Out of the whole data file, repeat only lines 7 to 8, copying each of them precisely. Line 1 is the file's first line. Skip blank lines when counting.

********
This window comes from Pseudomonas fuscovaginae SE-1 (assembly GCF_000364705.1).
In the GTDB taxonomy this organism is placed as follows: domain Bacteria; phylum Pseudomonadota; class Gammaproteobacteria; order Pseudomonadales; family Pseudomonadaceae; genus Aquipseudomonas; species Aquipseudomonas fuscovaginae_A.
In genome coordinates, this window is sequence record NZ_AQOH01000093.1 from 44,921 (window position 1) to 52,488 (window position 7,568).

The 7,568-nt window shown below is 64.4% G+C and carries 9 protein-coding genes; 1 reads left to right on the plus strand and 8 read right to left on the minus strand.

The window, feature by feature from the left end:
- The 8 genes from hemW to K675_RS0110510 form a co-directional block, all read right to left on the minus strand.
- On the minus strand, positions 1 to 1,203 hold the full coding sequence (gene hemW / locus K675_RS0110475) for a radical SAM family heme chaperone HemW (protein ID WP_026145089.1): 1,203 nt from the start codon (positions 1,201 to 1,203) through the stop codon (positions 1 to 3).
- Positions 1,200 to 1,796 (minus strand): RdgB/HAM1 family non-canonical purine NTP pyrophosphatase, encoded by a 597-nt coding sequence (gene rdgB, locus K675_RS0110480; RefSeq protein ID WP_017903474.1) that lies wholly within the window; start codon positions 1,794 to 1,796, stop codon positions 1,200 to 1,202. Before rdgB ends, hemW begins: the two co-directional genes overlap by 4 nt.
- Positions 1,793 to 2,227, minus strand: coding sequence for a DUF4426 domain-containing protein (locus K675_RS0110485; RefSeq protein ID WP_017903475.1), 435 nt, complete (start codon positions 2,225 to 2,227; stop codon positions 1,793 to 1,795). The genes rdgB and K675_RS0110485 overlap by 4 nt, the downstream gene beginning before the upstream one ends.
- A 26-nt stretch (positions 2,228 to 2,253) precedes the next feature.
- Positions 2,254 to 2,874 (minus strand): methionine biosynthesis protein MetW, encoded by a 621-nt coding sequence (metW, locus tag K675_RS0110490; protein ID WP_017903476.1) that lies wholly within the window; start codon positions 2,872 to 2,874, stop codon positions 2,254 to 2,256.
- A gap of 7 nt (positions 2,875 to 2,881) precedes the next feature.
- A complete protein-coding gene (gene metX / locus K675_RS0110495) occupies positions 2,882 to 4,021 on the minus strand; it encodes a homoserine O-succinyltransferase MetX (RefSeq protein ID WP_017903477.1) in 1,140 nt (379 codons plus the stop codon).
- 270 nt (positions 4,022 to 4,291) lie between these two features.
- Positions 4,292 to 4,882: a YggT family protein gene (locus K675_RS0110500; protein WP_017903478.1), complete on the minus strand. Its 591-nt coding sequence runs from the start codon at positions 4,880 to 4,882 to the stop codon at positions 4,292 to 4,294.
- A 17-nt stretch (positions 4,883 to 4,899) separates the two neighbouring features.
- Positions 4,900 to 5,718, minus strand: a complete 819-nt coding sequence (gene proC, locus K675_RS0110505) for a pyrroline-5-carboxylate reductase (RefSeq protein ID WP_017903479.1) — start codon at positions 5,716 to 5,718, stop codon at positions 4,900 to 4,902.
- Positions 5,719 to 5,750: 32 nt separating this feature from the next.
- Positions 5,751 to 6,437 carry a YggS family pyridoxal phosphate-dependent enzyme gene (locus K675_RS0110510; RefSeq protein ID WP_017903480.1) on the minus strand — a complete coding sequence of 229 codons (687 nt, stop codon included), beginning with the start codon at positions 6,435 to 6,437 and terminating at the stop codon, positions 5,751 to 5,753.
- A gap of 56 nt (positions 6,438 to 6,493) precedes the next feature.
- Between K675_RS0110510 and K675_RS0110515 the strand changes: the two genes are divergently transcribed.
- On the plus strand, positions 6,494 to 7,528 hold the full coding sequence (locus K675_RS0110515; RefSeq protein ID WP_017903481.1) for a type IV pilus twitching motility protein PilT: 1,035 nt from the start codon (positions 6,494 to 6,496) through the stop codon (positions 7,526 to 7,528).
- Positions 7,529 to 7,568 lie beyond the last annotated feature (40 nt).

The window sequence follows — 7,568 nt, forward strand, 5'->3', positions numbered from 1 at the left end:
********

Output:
- On the minus strand, positions 1 to 1,203 hold the full coding sequence (gene hemW / locus K675_RS0110475) for a radical SAM family heme chaperone HemW (protein ID WP_026145089.1): 1,203 nt from the start codon (positions 1,201 to 1,203) through the stop codon (positions 1 to 3).
- Positions 1,200 to 1,796 (minus strand): RdgB/HAM1 family non-canonical purine NTP pyrophosphatase, encoded by a 597-nt coding sequence (gene rdgB, locus K675_RS0110480; RefSeq protein ID WP_017903474.1) that lies wholly within the window; start codon positions 1,794 to 1,796, stop codon positions 1,200 to 1,202. Before rdgB ends, hemW begins: the two co-directional genes overlap by 4 nt.